It is important to note, that while the college student is protected by Section 504, as well as the ADA, students choosing to go to college are not entitled to the same level of academic support they received in high school. Students entering college move from an environment that is structured to ensure student success to a college-level environment that is designed to allow equal access.

The college ensures access, but success is up to the student who must seek out appropriate support:

  • Visit the U.S. Department of Education’s Office of Civil Rights for more information on the rights and responsibilities of students with disabilities preparing for postsecondary education.
  • Read this open letter from Dr. Jane Jarrow, Founder and President of Disability Compliance in Career and Online Learning, and of Disability Access Information and Support. Jarrow shares her experience transitioning her child with Cerebral Palsy to a higher education institute. Her letter includes recommendations on how to let your student or students take the lead in advocating for themselves.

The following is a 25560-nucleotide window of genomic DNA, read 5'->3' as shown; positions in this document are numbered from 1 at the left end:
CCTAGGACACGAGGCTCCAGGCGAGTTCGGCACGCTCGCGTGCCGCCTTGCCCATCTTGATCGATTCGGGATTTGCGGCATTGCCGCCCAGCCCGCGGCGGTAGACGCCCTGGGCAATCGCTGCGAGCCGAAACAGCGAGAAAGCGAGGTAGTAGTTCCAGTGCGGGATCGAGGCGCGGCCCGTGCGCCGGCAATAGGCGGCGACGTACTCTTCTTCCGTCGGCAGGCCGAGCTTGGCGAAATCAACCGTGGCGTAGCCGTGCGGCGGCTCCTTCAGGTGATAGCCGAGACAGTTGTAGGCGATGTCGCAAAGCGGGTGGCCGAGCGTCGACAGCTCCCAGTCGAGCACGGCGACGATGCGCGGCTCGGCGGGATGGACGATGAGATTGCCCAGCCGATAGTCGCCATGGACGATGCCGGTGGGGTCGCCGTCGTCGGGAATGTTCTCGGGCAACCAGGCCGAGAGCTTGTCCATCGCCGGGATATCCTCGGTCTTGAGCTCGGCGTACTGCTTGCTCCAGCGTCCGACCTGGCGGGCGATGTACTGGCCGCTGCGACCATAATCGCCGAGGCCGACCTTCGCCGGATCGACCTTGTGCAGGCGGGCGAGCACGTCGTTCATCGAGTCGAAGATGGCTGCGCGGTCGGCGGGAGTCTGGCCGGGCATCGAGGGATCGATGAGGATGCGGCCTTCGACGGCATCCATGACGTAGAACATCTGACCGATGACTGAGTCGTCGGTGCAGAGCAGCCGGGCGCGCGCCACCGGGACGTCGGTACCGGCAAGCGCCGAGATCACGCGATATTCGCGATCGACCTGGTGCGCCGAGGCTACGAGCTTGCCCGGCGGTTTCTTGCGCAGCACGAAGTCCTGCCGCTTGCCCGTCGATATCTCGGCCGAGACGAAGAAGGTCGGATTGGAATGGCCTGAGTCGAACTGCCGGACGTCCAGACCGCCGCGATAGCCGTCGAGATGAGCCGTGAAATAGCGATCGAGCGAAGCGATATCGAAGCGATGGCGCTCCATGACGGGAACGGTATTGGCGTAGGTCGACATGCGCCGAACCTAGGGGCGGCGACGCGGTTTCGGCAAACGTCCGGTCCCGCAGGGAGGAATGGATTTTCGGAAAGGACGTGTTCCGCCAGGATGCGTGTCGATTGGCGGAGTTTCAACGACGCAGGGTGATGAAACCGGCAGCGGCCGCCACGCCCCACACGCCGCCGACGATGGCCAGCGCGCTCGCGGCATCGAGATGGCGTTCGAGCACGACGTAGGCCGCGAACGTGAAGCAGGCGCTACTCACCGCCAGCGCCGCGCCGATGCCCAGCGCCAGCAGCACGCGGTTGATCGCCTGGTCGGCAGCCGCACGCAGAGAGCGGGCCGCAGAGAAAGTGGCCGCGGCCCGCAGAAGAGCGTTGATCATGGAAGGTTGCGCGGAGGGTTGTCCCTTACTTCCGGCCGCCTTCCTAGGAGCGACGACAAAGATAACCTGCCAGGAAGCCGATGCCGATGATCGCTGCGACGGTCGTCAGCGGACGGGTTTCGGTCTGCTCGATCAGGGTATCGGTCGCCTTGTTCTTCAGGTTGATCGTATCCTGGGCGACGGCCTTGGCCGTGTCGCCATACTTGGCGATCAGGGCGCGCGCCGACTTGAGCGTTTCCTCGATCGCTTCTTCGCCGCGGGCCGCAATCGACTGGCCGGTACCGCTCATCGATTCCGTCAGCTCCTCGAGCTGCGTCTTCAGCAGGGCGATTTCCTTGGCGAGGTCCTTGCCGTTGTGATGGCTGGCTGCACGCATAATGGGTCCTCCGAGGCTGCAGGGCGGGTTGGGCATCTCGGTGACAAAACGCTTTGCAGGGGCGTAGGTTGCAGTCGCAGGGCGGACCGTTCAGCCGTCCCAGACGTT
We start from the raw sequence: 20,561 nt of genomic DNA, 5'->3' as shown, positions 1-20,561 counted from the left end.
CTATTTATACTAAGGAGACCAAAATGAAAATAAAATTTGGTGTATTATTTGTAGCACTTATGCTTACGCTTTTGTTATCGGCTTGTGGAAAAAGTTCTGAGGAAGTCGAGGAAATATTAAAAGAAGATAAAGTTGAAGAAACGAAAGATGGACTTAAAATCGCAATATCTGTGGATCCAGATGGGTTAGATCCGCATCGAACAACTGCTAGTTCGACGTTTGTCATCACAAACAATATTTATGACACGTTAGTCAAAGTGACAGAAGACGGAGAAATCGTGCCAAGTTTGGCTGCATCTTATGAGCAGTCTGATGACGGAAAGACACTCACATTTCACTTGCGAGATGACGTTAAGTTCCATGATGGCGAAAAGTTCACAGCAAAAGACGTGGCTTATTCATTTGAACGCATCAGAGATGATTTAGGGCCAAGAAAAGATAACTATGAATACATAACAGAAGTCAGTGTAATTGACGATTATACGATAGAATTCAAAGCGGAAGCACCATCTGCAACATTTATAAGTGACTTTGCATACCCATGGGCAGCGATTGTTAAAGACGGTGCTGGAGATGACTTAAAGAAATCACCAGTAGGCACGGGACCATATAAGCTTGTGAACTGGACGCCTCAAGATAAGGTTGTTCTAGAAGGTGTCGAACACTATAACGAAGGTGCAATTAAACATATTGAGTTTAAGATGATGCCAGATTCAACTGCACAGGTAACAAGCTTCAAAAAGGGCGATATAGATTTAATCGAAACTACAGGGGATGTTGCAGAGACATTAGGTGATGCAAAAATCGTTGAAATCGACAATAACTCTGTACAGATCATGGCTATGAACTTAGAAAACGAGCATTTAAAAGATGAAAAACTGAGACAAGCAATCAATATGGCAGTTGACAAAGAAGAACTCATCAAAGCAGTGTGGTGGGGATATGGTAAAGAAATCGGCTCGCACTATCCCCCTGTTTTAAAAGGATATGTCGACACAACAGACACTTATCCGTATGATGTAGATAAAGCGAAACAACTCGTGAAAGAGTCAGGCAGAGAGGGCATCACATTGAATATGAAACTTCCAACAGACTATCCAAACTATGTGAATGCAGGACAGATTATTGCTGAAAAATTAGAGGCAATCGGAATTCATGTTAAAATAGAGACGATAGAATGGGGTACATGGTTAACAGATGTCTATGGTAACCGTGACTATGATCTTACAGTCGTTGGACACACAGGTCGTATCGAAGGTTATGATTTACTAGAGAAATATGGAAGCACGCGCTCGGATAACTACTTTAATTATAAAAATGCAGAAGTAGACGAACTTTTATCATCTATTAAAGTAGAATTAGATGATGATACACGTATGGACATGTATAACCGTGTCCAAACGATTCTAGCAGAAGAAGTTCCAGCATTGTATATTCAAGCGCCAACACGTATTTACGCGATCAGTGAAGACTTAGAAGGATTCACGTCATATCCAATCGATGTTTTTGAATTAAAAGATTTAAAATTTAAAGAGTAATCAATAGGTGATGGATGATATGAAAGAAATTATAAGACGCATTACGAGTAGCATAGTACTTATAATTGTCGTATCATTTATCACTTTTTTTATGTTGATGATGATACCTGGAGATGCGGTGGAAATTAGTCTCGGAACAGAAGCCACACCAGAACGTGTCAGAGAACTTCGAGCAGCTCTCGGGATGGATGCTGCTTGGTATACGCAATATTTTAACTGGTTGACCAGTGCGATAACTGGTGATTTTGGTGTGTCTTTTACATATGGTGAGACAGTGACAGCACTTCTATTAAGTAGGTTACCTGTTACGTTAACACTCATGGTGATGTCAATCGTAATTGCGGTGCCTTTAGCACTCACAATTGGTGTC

• Learn how Evelyn Schoenberger '22, a Nursing major, improved her test grades by seeking testing accommodations.

Documentation Guidelines

The following guidelines are provided to assist students, family members, physicians, or other medical professionals in identifying the type of information and documentation that will inform the process of determining reasonable and appropriate accommodations.

Please note, High School IEP and 504 plans are NOT considered sufficient documentation.

Documentation Recommendations

Documentation must include information on the student's diagnosis, specific functional limitations, and demonstrate the need for specific accommodations. The following are essential elements necessary for appropriate documentation for the determination and approval of accommodations:

  • Documentation should be recent, generally within the last five years; however, for permanent conditions, discretion may be used.